To create a federal republic, Americans were willing to compromise with “constitutional evil” with their eyes open, at least where slavery was concerned. During ratification debates over slavery, the Founders explicitly debated whether the union was a political one only or a moral one as well. The Constitution’s federalism forced Americans to accept that theirs was a political union that inherently required them to tolerate what they saw as evil behavior by their fellow citizens in other parts of the country, whether it consisted of established state churches or of slavery.

Bent on the pursuit of economic expansion at home and to the west, the northern white majority chose not to insist on aggressive action against slavery outside the north in making the Constitution or during early national expansion. Instead, in their negotiations over the Constitution and early federal government policies, northern states repeatedly sought to profit politically and economically from allowing slavery’s domain to expand.


The early republic’s struggle over slavery’s survival and expansion was principally a result of the ongoing sectional struggle for political sovereignty, a struggle over “the dominion of the Union,” as Rufus King put it. Eighteenth- and early 19th-century moral, religious, and Enlightenment values and Revolutionary ideology played some role in shaping political decisions on slavery, as did negotiations between masters and slaves. However, major decisions about slavery made during the formation of the union, northern abolition, and westward expansion stemmed primarily from white majority self-interest in maximizing economic growth. Those decisions adjusted sectional conflicts over the formation of the union and as the nation advanced westward.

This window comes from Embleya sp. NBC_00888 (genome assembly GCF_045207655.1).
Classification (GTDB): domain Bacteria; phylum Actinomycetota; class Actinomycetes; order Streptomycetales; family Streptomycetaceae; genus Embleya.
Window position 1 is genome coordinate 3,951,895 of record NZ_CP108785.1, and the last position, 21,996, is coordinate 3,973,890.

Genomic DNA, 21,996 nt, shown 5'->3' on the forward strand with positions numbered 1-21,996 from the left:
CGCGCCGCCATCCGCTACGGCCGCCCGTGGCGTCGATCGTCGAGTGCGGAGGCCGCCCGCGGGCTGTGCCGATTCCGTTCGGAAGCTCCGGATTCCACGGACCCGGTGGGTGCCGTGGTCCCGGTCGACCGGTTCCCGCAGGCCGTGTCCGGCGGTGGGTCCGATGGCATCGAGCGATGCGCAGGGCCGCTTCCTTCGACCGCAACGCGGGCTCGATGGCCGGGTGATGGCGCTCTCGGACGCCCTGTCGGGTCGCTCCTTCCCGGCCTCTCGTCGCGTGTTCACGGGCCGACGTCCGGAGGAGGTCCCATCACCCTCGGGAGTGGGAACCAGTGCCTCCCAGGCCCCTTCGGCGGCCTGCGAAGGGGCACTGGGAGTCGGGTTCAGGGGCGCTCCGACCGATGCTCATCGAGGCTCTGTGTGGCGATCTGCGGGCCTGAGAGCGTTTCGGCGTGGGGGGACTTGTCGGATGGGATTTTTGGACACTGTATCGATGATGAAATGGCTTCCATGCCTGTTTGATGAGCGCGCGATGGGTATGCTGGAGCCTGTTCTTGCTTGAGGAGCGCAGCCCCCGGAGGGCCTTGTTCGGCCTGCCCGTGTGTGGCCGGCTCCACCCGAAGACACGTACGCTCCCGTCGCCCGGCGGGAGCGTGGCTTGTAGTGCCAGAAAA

During the pivotal Missouri controversy, it was principally the strong northern state interest in providing western land to white settlers that actually advanced the antislavery cause, not abstract northern concern for black rights or equality, or burgeoning moral opposition to slavery. The intimate connection between the expansion of slavery and white majority public opinion supporting economic growth and America’s push toward empire also strongly suggests that the slavery views and actions of individual leaders—even prominent figures such as Thomas Jefferson and James Madison—played a fairly limited role in the ultimate course of slavery’s expansion, particularly when compared to the growing power of public opinion on such issues in an increasingly democratic white republic.